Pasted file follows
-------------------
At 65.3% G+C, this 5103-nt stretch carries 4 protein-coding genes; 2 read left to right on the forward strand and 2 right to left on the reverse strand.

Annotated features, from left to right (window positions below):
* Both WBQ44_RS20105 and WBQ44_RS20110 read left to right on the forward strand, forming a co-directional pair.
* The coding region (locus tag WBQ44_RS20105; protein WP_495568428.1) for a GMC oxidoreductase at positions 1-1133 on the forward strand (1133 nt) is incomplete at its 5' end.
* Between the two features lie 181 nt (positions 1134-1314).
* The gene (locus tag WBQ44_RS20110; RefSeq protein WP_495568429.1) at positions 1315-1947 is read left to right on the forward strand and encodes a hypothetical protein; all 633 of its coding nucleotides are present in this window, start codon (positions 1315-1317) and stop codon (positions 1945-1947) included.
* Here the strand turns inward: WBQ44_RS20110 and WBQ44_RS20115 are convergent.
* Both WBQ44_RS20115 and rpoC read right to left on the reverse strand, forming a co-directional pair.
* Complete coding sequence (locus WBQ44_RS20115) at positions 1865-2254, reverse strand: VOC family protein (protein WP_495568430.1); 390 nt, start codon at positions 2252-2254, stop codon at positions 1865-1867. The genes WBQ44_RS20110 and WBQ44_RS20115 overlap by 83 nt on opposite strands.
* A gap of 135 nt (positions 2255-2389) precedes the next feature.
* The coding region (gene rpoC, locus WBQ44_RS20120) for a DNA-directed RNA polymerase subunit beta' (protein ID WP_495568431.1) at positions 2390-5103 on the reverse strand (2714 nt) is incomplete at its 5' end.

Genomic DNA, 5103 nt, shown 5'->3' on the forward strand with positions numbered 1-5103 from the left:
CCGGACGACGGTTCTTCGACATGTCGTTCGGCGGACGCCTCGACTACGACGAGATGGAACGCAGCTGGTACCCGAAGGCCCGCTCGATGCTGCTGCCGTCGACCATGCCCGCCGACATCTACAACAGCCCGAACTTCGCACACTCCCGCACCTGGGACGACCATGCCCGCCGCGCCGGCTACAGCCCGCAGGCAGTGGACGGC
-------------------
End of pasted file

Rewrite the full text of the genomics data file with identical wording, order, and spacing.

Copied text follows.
At 65.3% G+C, this 5103-nt stretch carries 4 protein-coding genes; 2 read left to right on the forward strand and 2 right to left on the reverse strand.

Annotated features, from left to right (window positions below):
* Both WBQ44_RS20105 and WBQ44_RS20110 read left to right on the forward strand, forming a co-directional pair.
* The coding region (locus tag WBQ44_RS20105; protein WP_495568428.1) for a GMC oxidoreductase at positions 1-1133 on the forward strand (1133 nt) is incomplete at its 5' end.
* Between the two features lie 181 nt (positions 1134-1314).
* The gene (locus tag WBQ44_RS20110; RefSeq protein WP_495568429.1) at positions 1315-1947 is read left to right on the forward strand and encodes a hypothetical protein; all 633 of its coding nucleotides are present in this window, start codon (positions 1315-1317) and stop codon (positions 1945-1947) included.
* Here the strand turns inward: WBQ44_RS20110 and WBQ44_RS20115 are convergent.
* Both WBQ44_RS20115 and rpoC read right to left on the reverse strand, forming a co-directional pair.
* Complete coding sequence (locus WBQ44_RS20115) at positions 1865-2254, reverse strand: VOC family protein (protein WP_495568430.1); 390 nt, start codon at positions 2252-2254, stop codon at positions 1865-1867. The genes WBQ44_RS20110 and WBQ44_RS20115 overlap by 83 nt on opposite strands.
* A gap of 135 nt (positions 2255-2389) precedes the next feature.
* The coding region (gene rpoC, locus WBQ44_RS20120) for a DNA-directed RNA polymerase subunit beta' (protein ID WP_495568431.1) at positions 2390-5103 on the reverse strand (2714 nt) is incomplete at its 5' end.

Genomic DNA, 5103 nt, shown 5'->3' on the forward strand with positions numbered 1-5103 from the left:
CCGGACGACGGTTCTTCGACATGTCGTTCGGCGGACGCCTCGACTACGACGAGATGGAACGCAGCTGGTACCCGAAGGCCCGCTCGATGCTGCTGCCGTCGACCATGCCCGCCGACATCTACAACAGCCCGAACTTCGCACACTCCCGCACCTGGGACGACCATGCCCGCCGCGCCGGCTACAGCCCGCAGGCAGTGGACGGC